Gender equality is a global issue with limitations on basic human rights. Men and women both face challenges as a result of socially constructed rules that have been embedded in their daily lives since birth. Equal rights and equal opportunities for men and women in all aspects of life, including the community, workplace, and organization, are critical for a sustainable future. Although substantial progress has been made in Asian countries in terms of gender issues during the previous several decades, there are still numerous hurdles to overcome.
According to the World Economic Forum’s Global Gender Gap Report, gender prejudice is increasingly pervasive in several Asian societies.
“The proportional differences between Asian women and men on measures of health, education, economy, and politics are substantial, and not improving significantly”(World Economic Forum’s Global Gender Gap Report, 2020).
According to one statistic, about 100 million Asian women are missing as a result of unequal treatment in access to health and nutrition, simple neglect, or pre-birth sex selection.
In addition to the above mentioned, a recently published global Gender report highlights the vast disparities in health, education, business, and politics between Asian men and women, which are not decreasing fast enough through these days. According to the report’s results, discrimination against women appears to be prevalent in most Asian societies. (World Economic Forum, 2020)
Many Asian women report being physically abused by their intimate relationships, including 30% of women in Vietnam, more than 40% in Bangladesh, Samoa, and Timor-Leste, and more than 60% in Kiribati, Solomon Islands, and Vanuatu. (National Family Health Survey (NFHS-3) Volume III, Government of India)
Despite the fact that women perform the majority of farm labor in Asian countries, agricultural employment is not a source of emancipation for women. The explanation for this is rooted in rural society’s ancient norms. The farm is considered basically an extension of the house in agrarian society, and the home is the focal point of gender inequality in patriarchal societies.
According to a research report, gender inequality in wage differentials persists, with women often earning 70% to 90% less than males (50 percent in Bangladesh and 80 percent in Mongolia). (ADB, 2011)
It is also a fact that women’s freedom of movement and decision-making abilities in South Asia is always restricted. Many Indian women face obstacles while attempting to leave the house, let alone pursue paid job. The majority of ever-married women in India experienced limited freedom of mobility, according to data from the National Family Health Survey 1998/9 (NHFS-2). For example, only 32% of women say they don’t need permission to go to the market, and only 24% say they don’t need permission to see friends or relatives. Women who earn money, as expected, have much more freedom.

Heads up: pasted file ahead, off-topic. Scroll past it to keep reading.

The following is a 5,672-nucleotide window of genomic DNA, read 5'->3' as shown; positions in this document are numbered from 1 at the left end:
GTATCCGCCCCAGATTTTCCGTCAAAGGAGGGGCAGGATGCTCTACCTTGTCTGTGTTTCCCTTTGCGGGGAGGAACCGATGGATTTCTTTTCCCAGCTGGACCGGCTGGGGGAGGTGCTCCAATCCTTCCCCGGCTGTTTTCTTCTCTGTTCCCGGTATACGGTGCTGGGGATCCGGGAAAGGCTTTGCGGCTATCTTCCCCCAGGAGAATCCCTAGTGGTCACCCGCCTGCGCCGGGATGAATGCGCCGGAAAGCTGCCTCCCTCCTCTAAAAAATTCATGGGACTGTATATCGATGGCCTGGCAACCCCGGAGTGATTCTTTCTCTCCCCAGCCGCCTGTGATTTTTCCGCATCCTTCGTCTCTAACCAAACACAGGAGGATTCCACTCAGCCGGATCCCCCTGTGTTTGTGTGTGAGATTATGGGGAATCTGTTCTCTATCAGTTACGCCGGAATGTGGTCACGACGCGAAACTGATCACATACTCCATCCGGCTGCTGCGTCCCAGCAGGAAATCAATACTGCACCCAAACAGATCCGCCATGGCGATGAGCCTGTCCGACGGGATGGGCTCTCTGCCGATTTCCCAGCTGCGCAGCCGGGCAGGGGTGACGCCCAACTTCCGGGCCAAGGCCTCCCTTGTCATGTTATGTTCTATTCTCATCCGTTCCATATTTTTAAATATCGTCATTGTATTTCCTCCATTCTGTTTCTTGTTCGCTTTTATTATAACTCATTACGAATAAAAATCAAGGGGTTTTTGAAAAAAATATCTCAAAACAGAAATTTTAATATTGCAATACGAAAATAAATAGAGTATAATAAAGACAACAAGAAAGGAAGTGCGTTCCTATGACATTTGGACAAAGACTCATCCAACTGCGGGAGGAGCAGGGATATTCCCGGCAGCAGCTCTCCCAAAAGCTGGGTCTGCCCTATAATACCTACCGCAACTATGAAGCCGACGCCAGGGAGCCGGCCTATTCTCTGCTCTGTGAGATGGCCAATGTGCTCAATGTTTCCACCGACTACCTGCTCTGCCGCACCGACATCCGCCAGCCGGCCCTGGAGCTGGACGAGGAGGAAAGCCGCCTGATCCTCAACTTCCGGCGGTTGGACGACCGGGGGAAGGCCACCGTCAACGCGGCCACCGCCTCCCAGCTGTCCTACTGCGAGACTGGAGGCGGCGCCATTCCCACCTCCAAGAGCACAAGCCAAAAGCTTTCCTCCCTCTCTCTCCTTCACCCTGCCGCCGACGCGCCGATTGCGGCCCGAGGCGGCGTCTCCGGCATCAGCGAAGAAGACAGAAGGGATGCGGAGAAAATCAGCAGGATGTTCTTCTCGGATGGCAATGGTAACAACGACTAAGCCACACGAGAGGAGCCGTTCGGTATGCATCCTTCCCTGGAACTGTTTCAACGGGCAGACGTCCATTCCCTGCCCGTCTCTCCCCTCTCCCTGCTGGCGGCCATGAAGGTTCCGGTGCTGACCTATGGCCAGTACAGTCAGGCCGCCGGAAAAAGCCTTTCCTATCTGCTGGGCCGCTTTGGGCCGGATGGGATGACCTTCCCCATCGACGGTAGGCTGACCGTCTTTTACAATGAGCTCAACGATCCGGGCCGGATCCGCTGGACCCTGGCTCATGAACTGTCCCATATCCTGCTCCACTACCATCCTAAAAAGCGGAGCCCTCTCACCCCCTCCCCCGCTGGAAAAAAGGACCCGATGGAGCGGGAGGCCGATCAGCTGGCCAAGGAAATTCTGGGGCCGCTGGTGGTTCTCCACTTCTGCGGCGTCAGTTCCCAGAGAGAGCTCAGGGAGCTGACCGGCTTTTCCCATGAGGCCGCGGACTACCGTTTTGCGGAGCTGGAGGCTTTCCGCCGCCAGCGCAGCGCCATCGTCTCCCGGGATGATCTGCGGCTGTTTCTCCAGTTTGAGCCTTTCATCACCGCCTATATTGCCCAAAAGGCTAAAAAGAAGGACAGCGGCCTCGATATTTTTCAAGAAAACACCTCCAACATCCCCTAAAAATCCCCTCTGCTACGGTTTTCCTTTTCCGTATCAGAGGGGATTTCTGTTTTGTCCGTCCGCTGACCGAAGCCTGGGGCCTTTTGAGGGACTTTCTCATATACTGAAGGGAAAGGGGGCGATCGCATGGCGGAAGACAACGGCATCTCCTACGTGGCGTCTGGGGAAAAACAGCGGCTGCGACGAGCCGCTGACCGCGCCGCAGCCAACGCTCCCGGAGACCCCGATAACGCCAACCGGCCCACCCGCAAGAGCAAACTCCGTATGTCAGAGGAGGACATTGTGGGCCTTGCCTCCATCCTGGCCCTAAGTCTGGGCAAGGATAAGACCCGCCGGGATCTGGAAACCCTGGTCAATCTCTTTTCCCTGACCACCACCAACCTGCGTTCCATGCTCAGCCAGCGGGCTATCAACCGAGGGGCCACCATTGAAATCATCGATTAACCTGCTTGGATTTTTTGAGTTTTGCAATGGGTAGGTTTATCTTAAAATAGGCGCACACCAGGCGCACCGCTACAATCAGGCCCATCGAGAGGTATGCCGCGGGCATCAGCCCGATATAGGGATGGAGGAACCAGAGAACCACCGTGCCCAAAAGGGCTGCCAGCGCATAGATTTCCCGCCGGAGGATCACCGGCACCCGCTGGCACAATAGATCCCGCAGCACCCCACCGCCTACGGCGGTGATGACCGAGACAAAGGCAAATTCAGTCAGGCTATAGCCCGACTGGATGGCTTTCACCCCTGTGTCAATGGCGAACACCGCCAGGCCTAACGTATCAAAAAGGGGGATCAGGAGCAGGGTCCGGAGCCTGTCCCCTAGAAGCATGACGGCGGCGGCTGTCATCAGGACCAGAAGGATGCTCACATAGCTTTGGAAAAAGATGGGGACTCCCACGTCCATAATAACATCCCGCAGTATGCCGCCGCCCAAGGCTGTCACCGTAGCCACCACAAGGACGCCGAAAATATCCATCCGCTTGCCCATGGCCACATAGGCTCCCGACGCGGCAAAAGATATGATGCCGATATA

Globally, little fewer than four women hold leadership positions in industry and politics for every ten men. In Asia-Pacific, just one woman for every four men holds a position of leadership. In certain East Asian nations, there are between 12 and 20 women leaders for every 100 men. However, Thailand indicates a higher percentage of women working in senior leadership roles than both the Asia-Pacific region and the global average, according to a report. (Women in Business Report, 2020). Women hold 32 percent of senior leadership roles in Thailand’s mid-market enterprises, which is higher than the global average of 27 percent and the Asia-Pacific average of 26 percent.
In 2015, research was conducted on gender equality in the workplace in Asia Pacific, with a focus on seven nations. Basically Australia, China, India, Indonesia, Japan, the Philippines, and Singapore were considered for the research. In terms of gender equality at work, the Philippines leads the way, followed by New Zealand and Singapore. Bangladesh, India, Japan, Nepal, Pakistan, and South Korea are the six countries with the least gender parity at work.
China does well in terms of female labour-force participation, and like most Asian countries can increase the proportion of women in leadership positions. But, Gender imbalance in the distribution of unpaid care duties remains prevalent throughout the region.
There is a long way to go to achieve complete gender equality in all aspects, notably in the Asin region. However, access to girls’ education, participation in parliament elections, and create pathways for women’s employment, access to healthcare, are some of the major areas where policymakers should work to bring about change in the Asian region on gender issues.
National Family Health Survey (NFHS-3) Volume III, Government of India